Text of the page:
Microsoft makes using UWP APIs available for Win32 apps

Microsoft, Surface, Windows, Xbox, Microsoft Store

You can’t really talk about UWP, Microsoft’s “universal platform platform” without touching on the “is it dead?” controversy. As we said before, it’s really a tale of two UWPs, one, a family of APIs that introduce new abilities like “BackgroundTasks, Notifications, LiveTiles, Share and more,” and the other a now disbanded concept of having all app development for Windows move to a new “Universal” programming model, writing once to deploy on phones, tablets, and PCs alike, with apps available only from the Microsoft Store.

Late yesterday, Microsoft announced upcoming changes that remove some more of the constraints of using the UWP APIs in non “UWP” apps, making the APIs more readily available, and further distancing UWP from the idea that an app using these features has to be available in the Microsoft Store. These changes will be available in Windows 10 build 19000 and up.

Up until now, the programming model for using the UWP APIs like background tasks and share, etc. required that any app written using these interfaces follow a couple of rules, as outlined in a post on the Windows Developer blog:

  • Identity – The need for package or application identity to identify the caller, and an identifier to scope data and resources.
  • Registration – The need for configuration of machine state during application deployment, which is required by the API and indexed by the package or application identity.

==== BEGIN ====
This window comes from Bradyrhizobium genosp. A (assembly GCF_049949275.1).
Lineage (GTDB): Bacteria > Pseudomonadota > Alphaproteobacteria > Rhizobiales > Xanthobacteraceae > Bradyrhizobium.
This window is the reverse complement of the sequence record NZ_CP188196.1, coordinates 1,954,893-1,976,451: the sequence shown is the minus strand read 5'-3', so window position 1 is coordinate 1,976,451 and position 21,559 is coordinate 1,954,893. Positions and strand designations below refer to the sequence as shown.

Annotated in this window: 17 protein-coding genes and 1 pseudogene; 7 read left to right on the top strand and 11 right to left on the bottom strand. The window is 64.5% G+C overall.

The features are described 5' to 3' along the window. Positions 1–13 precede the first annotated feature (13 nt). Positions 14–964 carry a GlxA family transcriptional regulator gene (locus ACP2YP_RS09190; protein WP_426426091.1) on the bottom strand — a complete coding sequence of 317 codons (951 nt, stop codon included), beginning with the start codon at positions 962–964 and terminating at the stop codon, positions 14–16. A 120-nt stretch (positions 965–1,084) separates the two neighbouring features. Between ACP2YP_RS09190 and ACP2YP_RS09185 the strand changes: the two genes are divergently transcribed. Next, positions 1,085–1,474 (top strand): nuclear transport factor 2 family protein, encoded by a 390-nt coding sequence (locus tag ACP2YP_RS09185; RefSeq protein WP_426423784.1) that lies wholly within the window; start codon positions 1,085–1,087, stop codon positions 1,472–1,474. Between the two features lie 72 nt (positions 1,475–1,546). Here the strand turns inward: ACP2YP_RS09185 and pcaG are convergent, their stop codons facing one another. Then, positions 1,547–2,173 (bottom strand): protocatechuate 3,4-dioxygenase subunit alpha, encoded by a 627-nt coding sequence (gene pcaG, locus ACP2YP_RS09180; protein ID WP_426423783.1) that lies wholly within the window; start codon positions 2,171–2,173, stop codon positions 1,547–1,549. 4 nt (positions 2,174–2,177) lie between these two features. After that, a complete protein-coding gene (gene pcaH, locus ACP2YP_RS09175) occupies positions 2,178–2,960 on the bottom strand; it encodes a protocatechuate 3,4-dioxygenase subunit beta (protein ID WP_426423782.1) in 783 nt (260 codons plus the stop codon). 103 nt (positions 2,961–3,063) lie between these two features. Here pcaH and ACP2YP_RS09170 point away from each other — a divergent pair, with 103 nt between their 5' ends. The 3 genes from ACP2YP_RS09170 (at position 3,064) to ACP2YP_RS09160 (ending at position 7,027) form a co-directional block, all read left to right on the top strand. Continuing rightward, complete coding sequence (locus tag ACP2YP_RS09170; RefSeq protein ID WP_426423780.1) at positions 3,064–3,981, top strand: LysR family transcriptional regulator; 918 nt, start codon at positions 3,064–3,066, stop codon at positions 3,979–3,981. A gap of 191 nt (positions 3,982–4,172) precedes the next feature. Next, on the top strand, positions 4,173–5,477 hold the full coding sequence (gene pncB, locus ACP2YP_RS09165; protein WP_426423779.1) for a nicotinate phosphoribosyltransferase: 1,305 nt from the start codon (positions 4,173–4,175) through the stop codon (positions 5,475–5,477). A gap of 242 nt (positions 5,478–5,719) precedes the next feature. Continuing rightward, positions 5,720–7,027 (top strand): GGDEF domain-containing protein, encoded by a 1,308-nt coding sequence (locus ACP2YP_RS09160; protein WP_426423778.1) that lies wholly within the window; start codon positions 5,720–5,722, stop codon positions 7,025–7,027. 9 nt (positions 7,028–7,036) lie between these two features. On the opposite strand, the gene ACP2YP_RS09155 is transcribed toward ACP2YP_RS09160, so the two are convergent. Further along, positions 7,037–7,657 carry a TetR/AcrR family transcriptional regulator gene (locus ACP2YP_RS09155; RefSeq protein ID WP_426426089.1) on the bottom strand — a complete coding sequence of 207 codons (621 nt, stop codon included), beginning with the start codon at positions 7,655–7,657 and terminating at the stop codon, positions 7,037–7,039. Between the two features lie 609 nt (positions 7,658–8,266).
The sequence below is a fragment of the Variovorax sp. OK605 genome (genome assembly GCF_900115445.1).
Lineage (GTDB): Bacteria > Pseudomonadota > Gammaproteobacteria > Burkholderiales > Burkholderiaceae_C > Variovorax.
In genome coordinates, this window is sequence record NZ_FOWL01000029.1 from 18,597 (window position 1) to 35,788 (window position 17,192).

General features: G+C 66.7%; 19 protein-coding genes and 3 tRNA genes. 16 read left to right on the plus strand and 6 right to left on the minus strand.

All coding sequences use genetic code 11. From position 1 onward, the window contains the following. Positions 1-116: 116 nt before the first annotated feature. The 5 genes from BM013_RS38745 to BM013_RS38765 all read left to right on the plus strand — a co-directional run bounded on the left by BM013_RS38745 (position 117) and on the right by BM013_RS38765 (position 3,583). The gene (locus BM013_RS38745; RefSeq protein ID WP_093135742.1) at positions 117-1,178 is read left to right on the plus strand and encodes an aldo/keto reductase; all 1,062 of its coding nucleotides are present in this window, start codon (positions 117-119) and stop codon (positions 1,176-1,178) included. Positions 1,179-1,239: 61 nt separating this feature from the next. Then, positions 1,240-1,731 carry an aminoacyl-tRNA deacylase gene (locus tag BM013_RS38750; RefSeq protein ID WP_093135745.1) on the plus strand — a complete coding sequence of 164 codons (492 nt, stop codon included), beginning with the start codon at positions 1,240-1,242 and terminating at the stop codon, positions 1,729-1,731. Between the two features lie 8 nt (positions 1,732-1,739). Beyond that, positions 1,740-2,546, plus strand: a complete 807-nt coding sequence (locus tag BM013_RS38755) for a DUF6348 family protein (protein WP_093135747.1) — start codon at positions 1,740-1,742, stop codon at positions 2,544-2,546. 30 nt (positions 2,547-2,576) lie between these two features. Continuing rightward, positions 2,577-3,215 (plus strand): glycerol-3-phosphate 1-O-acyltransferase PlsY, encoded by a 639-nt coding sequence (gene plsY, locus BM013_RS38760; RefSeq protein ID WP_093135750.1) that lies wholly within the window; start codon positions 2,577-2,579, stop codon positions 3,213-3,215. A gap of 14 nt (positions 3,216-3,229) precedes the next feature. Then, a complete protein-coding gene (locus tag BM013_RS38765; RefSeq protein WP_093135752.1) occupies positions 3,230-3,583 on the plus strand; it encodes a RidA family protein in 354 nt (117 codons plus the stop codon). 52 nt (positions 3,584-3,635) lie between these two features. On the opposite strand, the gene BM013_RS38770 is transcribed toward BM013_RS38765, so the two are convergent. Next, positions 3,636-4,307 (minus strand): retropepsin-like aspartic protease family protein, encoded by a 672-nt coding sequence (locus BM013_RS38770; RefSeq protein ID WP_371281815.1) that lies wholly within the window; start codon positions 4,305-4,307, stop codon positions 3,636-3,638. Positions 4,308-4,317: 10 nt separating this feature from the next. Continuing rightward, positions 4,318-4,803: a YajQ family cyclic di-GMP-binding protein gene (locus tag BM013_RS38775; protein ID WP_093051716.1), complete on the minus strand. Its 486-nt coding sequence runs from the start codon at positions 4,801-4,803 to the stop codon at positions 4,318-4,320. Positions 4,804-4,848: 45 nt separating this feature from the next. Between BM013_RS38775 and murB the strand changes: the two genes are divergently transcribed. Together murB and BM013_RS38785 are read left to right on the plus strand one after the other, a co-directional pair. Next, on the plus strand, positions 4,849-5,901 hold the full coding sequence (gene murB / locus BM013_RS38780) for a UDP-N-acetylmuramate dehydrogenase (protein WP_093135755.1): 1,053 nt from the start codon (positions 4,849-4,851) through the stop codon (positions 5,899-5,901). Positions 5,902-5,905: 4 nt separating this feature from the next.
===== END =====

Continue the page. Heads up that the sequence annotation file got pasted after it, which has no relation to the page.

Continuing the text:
UWP apps require both identity and registration, and they have only been available through an appmanifest xml file, and tied to the app’s registration in the Microsoft Store. Now, however, Microsoft is opening up these requirements to make them available through a new <allowExternalContent> element, and/or a Win32 type Runtime Behavior type, among others. What this all means is that developers can now, by setting some new configurations, use UWP APIs in Win32 apps.

Microsoft posted much more on the how-tos of using these new configuration features, if you’re a Win32 developer looking for guidance, be sure and check out the documentation. For the rest of us, what this all means is that all kinds of Windows apps and applications will now be able to incorporate some of the features available up until now only to Microsoft Store apps, features like notifications, background tasks, and share.

Microsoft is continuing, as it has said, to invest in UWP APIs, and this is another step toward removing the constraints originally placed on these features to now make them more widely available.

Are you a Windows developer? Do these changes make developing for Windows easier and more interesting for you? Let us know in the comments below

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